There’s some examples of writing batch scripts here: Batch Scripts with other programs
You may want to look on Google to find some examples for your operating system.

I’m 100% with Bill on this.

The key is to get the sound good (as best as you can get) right at the capture stage. Much better than trying to “fix” it in editing later …


I’m with Bill on that too, but I quite understand if GBleaney wants to avoid having to re-record 24 hours worth of vinyl. If the recording are “not too bad” I’d also be tempted to try and hack together a quick fix rather than spend the next three days of my life redoing something that I’d already done - but on the other hand, if it’s going to take days to hack together a solution…

I’ve decided to give SoX a try. Unfortunately, I downloaded and installed it, but how do I actually use it? Command Prompt hasn’t had the sox command added to it like it would be in the linux terminal, and I can’t seem to find any sort of custom command line that came with the Sox program. (the sox.exe file just opens then immediately closes)

I figured out how to get SoX to work, but I’m now having these errors:

sox FAIL util: Unable to load MAD decoder library (libmad).
sox FAIL formats: can’t open input file `C:sox-14-3-21 Memory.mp3’:

MAD decoder is required to decode MP3 files. You could use your favourite MP3 decoder program to convert the MP3s to WAV, then use SoX on the WAV files. I know it’s an extra step, but probably quicker than sorting out why libmad isn’t loading.

Just thought I would let you all know that I found a way to compile sox with mp3 support, in the form of a wonderful guide:

The author also includes a pre-compiled version to save work, if your a trusting kind of person.

Thanks to all that have helped me!

There’s also a note about it in the release notes:;a=blob;f=README.win32;hb=HEAD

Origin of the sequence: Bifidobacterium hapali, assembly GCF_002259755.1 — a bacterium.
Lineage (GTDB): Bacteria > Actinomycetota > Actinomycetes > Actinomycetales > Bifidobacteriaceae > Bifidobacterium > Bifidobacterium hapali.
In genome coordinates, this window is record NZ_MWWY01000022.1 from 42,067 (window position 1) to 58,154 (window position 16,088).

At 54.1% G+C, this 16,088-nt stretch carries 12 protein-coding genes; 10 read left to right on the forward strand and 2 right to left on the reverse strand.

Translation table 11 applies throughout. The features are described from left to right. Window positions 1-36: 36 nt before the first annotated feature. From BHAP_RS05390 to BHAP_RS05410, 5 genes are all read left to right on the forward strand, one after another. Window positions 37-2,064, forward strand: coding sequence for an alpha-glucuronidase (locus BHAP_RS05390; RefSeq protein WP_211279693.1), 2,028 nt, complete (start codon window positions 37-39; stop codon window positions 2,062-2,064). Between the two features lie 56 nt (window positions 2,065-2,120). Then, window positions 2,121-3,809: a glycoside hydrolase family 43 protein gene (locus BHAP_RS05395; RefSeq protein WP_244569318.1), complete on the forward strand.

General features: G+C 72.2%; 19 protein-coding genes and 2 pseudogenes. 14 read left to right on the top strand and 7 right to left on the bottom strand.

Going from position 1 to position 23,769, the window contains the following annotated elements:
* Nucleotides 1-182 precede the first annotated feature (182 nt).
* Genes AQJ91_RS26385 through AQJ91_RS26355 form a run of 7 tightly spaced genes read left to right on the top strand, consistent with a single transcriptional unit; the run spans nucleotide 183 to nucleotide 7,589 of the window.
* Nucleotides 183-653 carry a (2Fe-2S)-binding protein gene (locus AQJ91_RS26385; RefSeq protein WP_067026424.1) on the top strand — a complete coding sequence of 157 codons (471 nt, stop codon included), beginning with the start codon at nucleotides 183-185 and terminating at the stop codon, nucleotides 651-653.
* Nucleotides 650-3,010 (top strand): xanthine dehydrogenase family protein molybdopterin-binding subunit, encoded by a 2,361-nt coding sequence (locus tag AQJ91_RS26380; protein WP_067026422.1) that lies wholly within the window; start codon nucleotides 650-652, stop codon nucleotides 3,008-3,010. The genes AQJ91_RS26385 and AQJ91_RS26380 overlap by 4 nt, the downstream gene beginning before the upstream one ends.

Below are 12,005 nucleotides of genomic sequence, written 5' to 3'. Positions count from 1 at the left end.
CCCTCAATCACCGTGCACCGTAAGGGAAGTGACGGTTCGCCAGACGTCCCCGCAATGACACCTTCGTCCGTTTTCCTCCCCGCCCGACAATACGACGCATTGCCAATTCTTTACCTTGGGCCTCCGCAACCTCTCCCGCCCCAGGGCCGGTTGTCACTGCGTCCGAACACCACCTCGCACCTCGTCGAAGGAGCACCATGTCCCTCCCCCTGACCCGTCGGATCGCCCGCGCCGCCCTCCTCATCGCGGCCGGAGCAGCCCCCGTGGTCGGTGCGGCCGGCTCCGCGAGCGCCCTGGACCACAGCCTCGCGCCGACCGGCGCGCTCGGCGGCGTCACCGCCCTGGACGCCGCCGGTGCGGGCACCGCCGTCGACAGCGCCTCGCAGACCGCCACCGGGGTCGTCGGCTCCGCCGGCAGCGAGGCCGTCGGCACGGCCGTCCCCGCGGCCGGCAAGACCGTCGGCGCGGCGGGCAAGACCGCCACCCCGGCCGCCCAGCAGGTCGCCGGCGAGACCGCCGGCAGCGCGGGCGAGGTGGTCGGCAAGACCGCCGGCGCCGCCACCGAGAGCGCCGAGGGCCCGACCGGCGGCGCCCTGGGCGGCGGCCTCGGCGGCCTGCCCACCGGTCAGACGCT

85 Appendix - MP3 Support
86 ----------------------
88 SoX contains support for reading and writing MP3 files but does not ship
89 with the DLL’s that perform decoding and encoding of MP3 data because
90 of patent restrictions. For further details, refer to:
92 > MP3 - Wikipedia
94 MP3 support can be enabled by placing Lame encoding DLL and/or
95 MAD decoding DLL into the same directory as SOX.EXE. These
96 can be compiled yourself, they may turn up on searches of the internet
97 or may be included with other MP3 applications already installed
98 on your system. For encoding/writing, try searching for lame-enc.dll,
99 libmp3lame-0.dll, libmp3lame.dll, or cygmp3lame-0.dll. For
100 decoding/reading, try searching for libmad-0.dll, libmad.dll or cygmad-0.dll.
102 Instructions are included here for using MSYS to create the DLL’s.
103 It is assumed you already have MSYS installed on your system
104 with a working gcc compiler. The commands are ran from MSYS
105 bash shell.
107 Obtain the latest Lame and MAD source code from approprate locations.
109 Lame MP3 encoder >
110 MAD MP3 decoder > Underbit: MAD (MPEG Audio Decoder)
112 cd lame-398-2
113 ./configure --disabled-static --enable-shared
114 make
115 cp libmp3lame/.libs/libmp3lame-0.dll /path/to/sox
117 MAD libraries up to 0.15.1b have a bug in configure that will not allow
118 building DLL under mingw. This can be resolved by adding LDFLAGS
119 to configure and editing the generated Makefile to remove an invalid
120 option.
122 cd libmad-0.15.1b
123 ./configure --enable-shared --disable-static LDFLAGS=“-no-undefined”
124 [edit Makefile, search for “-fforce-mem” and delete it.]
125 make
126 cp libmad-0.dll /path/to/sox/